The Guernsey Financial Services Commission has described the scale of the sanctions imposed on Russian individuals and legal entities as ‘unprecedented’ – by the end of the year nearly 1,500 individuals and 162 legal entities had been targeted, with secondary sanctions extended to third parties too.
Some local firms were struggling to keep up using manual screening as further sanctions were being imposed day by day.
The commission said its monitoring of local exposure – through direct customers, beneficial owners of customers, or through assets held in local structures – suggested ‘a moderate exposure to sanctions evasion risk which for the most part is being cautiously and conservatively managed by firms’.
But its monitoring of sanctions exposure identified two firms where there were sufficient concerns to warrant on-site inspections. Both resulted in referrals to its enforcement division for investigation into potentially significant and systemic failings in anti-money laundering and terrorist financing controls.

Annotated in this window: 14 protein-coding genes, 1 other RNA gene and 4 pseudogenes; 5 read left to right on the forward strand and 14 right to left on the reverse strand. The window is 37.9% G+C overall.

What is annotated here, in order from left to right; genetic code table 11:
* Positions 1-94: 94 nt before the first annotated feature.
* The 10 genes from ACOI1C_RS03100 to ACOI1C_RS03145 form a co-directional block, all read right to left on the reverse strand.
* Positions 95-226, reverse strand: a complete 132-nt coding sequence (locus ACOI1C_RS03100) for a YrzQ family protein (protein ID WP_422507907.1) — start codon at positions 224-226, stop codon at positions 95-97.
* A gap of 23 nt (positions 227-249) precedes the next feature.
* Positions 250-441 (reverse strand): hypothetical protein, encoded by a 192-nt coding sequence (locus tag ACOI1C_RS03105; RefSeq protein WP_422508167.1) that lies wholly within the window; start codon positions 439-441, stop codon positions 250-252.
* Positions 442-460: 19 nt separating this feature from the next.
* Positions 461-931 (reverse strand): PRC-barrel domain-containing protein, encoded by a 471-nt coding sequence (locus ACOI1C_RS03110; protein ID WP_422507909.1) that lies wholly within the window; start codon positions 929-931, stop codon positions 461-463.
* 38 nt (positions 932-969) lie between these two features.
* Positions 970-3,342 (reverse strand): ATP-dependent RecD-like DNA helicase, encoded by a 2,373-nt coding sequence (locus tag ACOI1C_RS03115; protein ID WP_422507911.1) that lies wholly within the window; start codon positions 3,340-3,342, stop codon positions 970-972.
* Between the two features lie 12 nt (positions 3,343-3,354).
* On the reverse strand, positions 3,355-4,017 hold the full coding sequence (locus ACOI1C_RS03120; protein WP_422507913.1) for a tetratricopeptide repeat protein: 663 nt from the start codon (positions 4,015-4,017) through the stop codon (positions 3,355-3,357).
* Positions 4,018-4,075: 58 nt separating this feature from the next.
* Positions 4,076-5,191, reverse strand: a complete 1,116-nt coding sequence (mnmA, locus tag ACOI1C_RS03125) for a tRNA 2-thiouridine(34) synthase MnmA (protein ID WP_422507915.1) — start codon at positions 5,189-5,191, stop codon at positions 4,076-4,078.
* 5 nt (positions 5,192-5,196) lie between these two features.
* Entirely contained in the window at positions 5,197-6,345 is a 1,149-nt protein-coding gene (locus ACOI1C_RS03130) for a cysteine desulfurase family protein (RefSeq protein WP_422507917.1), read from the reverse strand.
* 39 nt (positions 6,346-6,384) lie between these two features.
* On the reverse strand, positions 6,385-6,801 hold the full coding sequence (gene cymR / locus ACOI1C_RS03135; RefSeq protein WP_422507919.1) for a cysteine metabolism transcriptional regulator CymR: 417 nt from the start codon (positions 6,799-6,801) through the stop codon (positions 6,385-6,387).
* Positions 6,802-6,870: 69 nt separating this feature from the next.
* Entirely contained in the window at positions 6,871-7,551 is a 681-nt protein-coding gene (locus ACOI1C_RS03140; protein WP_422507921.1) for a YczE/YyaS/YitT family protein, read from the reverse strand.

More than 80% of local firms had already invested in automated screening systems to identify designated persons before the war started, said Fiona Crocker, director of the commission’s financial crime division, and that rose to 90% by the end of the year.
‘Compliance with sanctions is an absolute,’ she said in the GFSC's annual report.
‘Sanctions risk, including evasion, should be on all firms’ agendas to ensure this risk is being effectively managed. An effective risk-based approach for managing financial crime risk must include the ability to react quickly to reallocate resources to effectively tackle heightened risk situations.’
Mrs Crocker said that the Ukraine invasion had been a significant test to the commission’s resources.
Its financial crime division diverted on-site resources to a few firms who were not managing sanctions risk optimally.